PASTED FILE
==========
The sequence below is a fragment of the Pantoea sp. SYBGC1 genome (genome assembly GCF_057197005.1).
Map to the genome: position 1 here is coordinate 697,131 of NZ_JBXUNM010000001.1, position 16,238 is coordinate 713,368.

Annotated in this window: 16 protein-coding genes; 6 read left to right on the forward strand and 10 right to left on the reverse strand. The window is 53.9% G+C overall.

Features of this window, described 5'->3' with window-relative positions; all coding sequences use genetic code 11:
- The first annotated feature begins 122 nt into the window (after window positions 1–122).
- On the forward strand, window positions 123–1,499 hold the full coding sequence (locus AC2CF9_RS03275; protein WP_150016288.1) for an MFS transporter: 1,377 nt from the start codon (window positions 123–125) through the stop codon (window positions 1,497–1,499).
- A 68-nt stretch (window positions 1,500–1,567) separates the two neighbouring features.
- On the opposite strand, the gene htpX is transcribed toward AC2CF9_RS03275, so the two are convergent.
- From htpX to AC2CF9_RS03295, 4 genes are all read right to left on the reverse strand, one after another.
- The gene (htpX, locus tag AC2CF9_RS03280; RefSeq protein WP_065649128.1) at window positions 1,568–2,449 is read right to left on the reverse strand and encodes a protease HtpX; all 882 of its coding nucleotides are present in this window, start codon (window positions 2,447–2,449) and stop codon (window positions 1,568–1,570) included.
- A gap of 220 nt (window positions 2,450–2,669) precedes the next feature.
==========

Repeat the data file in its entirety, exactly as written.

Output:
The sequence below is a fragment of the Pantoea sp. SYBGC1 genome (genome assembly GCF_057197005.1).
Map to the genome: position 1 here is coordinate 697,131 of NZ_JBXUNM010000001.1, position 16,238 is coordinate 713,368.

Annotated in this window: 16 protein-coding genes; 6 read left to right on the forward strand and 10 right to left on the reverse strand. The window is 53.9% G+C overall.

Features of this window, described 5'->3' with window-relative positions; all coding sequences use genetic code 11:
- The first annotated feature begins 122 nt into the window (after window positions 1–122).
- On the forward strand, window positions 123–1,499 hold the full coding sequence (locus AC2CF9_RS03275; protein WP_150016288.1) for an MFS transporter: 1,377 nt from the start codon (window positions 123–125) through the stop codon (window positions 1,497–1,499).
- A 68-nt stretch (window positions 1,500–1,567) separates the two neighbouring features.
- On the opposite strand, the gene htpX is transcribed toward AC2CF9_RS03275, so the two are convergent.
- From htpX to AC2CF9_RS03295, 4 genes are all read right to left on the reverse strand, one after another.
- The gene (htpX, locus tag AC2CF9_RS03280; RefSeq protein WP_065649128.1) at window positions 1,568–2,449 is read right to left on the reverse strand and encodes a protease HtpX; all 882 of its coding nucleotides are present in this window, start codon (window positions 2,447–2,449) and stop codon (window positions 1,568–1,570) included.
- A gap of 220 nt (window positions 2,450–2,669) precedes the next feature.